Nancy graduated from Amherst College in 1986 with a B.A. magna cum laude in English Literature. She lives with her husband, John Hiss, daughter Hailey and son Eli in Palo Alto, California.
Tom is a clinical professor at University of North Carolina-Chapel Hill School of Law, where he recently launched a Community Development Law Clinic to serve the legal needs of North Carolina's nonprofit community development organizations. He teaches courses about the law of nonprofit organizations and community development, and writes about charity and philanthropy. He also researches and publishes on the law of emerging nations, in particular the West African Republic of Niger. Before joining the Carolina law faculty, Tom founded and directed the Bridges Program, a Duke University-based education and service endeavor that trained and facilitated students and community leaders of all ages to use documentary photography, video, and oral history as tools for community building and education.
Tom received his B.A. from Harvard University and his J.D. from Northeastern Law School in Boston.
Grosvenor Neighbor House and Center
New York, New YorkEmily Lopez has recently accepted the position as Director of Grosvenor Neighbor House and Center. In addition, Emily is also teaching a course on Race and Ethnic Studies in America at John Jay College. Prior to her role as Grosvenor, Emily served as Director of the Adolescent Program Department at the West Side YMCA. In that role, she served in a variety of ways on the issues of youth advocacy, community activism, and being an educator. Emily has created programs and educational curriculums that work with young people on an asset-based approach method. Her past work also includes being Founder and Board Co-Chair of Casa Atabex Ache, a non-profit created to offer womyn of color in the South Bronx alternative healing techniques, further offering them the opportunity to be active participants of their healing and their lives. Along with the creation of Casa Atabex Ache, she developed the Fuerza/Power program. Fuerza/Power is a peer-led community activist program for young womyn of color geared towards impacting issues of poverty, health and education. In addition, Emily continues to make an impact on such issues as HIV/AIDS prevention, youth violence and teen pregnancy. She is also the recipient of the Union Square Award for the creation of Casa Atabex Ache.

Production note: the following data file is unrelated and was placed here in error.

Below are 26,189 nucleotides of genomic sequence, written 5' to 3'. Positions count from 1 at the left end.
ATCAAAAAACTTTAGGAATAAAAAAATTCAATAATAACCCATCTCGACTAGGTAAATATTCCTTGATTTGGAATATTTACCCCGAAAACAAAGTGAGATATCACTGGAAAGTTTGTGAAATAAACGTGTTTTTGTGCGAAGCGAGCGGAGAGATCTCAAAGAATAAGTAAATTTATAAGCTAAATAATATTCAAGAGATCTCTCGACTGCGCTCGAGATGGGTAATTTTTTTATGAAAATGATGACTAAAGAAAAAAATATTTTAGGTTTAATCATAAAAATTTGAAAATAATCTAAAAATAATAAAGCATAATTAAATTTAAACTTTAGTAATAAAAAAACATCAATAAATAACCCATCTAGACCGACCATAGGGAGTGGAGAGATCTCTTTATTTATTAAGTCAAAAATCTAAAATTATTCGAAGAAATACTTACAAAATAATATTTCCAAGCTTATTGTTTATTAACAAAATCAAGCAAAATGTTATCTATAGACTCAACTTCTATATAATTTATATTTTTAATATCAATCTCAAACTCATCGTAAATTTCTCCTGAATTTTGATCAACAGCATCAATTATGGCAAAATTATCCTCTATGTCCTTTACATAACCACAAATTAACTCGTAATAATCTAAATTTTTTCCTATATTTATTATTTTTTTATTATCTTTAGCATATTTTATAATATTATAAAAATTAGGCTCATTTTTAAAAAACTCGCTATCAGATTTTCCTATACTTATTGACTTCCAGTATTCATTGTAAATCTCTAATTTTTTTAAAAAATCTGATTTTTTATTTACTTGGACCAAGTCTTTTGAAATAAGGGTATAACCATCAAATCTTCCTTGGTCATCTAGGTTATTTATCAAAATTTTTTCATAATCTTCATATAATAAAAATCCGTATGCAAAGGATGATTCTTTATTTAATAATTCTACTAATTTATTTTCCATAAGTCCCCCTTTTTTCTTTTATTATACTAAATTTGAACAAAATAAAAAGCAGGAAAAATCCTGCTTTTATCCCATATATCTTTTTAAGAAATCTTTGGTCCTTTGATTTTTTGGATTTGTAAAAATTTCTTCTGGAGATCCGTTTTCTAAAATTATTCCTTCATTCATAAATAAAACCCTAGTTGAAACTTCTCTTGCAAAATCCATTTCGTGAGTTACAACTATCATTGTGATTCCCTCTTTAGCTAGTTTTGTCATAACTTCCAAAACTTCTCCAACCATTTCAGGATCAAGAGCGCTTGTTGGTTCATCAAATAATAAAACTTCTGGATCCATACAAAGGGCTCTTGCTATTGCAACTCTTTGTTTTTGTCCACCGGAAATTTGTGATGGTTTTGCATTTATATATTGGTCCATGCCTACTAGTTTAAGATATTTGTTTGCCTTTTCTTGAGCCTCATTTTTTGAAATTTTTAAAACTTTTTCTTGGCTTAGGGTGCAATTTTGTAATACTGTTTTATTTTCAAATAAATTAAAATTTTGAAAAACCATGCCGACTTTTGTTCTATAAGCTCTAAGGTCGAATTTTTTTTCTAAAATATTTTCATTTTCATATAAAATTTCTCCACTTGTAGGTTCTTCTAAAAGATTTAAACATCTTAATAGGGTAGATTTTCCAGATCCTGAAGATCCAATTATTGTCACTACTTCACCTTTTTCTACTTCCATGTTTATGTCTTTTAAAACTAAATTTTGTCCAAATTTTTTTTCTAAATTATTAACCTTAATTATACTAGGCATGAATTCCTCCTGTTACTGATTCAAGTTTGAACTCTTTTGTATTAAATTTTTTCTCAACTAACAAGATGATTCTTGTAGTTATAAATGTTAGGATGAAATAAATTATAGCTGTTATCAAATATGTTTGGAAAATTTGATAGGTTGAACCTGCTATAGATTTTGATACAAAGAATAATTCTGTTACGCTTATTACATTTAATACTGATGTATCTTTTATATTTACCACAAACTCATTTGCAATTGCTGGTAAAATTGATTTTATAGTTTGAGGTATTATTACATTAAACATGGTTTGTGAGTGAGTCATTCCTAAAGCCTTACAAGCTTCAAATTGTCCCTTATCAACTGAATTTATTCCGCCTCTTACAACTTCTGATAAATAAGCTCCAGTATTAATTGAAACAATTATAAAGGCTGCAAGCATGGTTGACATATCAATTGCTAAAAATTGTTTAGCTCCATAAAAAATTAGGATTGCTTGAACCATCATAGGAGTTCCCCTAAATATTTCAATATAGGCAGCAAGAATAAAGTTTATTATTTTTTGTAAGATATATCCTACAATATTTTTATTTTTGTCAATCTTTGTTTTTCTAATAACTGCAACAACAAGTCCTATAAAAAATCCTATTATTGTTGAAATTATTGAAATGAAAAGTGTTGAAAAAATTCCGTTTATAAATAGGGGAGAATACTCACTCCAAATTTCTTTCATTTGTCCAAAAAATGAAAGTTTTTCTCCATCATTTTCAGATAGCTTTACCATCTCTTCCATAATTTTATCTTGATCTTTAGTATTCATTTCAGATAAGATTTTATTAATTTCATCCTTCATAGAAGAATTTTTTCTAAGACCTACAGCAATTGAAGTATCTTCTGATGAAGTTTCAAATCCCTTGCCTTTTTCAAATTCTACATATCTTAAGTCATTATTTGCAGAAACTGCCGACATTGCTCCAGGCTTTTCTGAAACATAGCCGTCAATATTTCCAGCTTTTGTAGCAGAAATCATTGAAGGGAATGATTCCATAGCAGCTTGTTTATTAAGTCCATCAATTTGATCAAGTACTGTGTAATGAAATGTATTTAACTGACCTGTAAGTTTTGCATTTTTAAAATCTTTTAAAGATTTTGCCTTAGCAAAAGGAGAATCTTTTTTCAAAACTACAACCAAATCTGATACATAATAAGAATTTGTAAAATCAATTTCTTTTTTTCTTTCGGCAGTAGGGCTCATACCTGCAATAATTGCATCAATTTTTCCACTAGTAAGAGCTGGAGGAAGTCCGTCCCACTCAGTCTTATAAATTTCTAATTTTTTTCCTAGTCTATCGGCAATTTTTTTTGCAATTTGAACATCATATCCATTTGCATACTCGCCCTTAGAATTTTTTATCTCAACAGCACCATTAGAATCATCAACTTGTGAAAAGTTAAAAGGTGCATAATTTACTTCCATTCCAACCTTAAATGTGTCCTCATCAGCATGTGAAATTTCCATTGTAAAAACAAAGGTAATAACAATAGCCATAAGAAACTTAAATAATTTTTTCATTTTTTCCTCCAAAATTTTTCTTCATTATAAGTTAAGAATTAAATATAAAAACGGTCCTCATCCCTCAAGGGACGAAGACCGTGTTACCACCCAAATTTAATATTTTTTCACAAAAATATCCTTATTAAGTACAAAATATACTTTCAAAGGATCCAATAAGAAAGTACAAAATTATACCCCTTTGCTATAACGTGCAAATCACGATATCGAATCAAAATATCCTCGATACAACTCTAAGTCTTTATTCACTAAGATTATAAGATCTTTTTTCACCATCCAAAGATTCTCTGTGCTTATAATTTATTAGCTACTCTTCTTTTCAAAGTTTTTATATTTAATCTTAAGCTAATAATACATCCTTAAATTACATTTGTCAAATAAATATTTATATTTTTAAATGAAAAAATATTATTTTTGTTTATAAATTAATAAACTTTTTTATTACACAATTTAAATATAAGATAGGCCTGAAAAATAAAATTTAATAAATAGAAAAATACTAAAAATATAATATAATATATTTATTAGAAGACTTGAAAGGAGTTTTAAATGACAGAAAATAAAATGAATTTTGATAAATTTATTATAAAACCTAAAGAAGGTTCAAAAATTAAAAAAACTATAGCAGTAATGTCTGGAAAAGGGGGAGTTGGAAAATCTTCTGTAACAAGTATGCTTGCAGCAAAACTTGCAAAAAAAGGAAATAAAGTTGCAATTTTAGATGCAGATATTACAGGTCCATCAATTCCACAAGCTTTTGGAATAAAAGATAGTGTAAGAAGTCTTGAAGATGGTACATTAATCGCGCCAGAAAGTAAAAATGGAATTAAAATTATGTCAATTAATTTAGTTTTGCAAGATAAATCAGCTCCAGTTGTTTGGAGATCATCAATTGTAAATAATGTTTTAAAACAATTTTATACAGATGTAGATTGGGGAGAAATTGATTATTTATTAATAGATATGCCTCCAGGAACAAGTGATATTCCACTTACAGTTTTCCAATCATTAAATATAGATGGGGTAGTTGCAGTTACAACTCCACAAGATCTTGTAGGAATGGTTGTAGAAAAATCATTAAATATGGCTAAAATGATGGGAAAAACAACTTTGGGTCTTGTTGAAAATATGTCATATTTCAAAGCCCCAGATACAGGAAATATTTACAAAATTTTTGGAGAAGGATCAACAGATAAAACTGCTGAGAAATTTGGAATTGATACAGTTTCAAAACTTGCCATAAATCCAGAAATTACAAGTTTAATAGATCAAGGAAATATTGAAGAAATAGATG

Emily attended Hunter College where she earned her B.A. in Sociology and her M.S.W. in Social Work with a concentration in Community Organizing and Administration.
Lester has served as pastor of Martin Temple A.M.E. Zion Church in Chicago since 1998. He has served as pastor of congregations in Summerville and Winder, Georgia, and in Boston, Massachusetts. He also served as the senior pastor for five years at the Varick Memorial A.M.E. Zion where, under his stewardship, the Varick Family Life Center, an agency that teaches parenting skills to young parents, and The Hilton House, an independent living residence for young men, were initiated. Lester chaired the Anti-Racism Task Force for the Illinois Conference of Churches from 1999-2001. He was chosen as a fellow in Leadership Greater Chicago's 2002 class. Lester was inducted into the Martin Luther King, Jr. Board of Preachers at Morehouse College in April of 2002. Lester is the founding President/CEO of the Martin Temple Community Foundation (CDC). Lester served as Vice President of the New Haven Board of Education and he has also served on the Boards of Directors of the Dixwell Community House and L.E.A.P. (Leadership, Education and Athletics in Partnership), an AmeriCorps youth service program.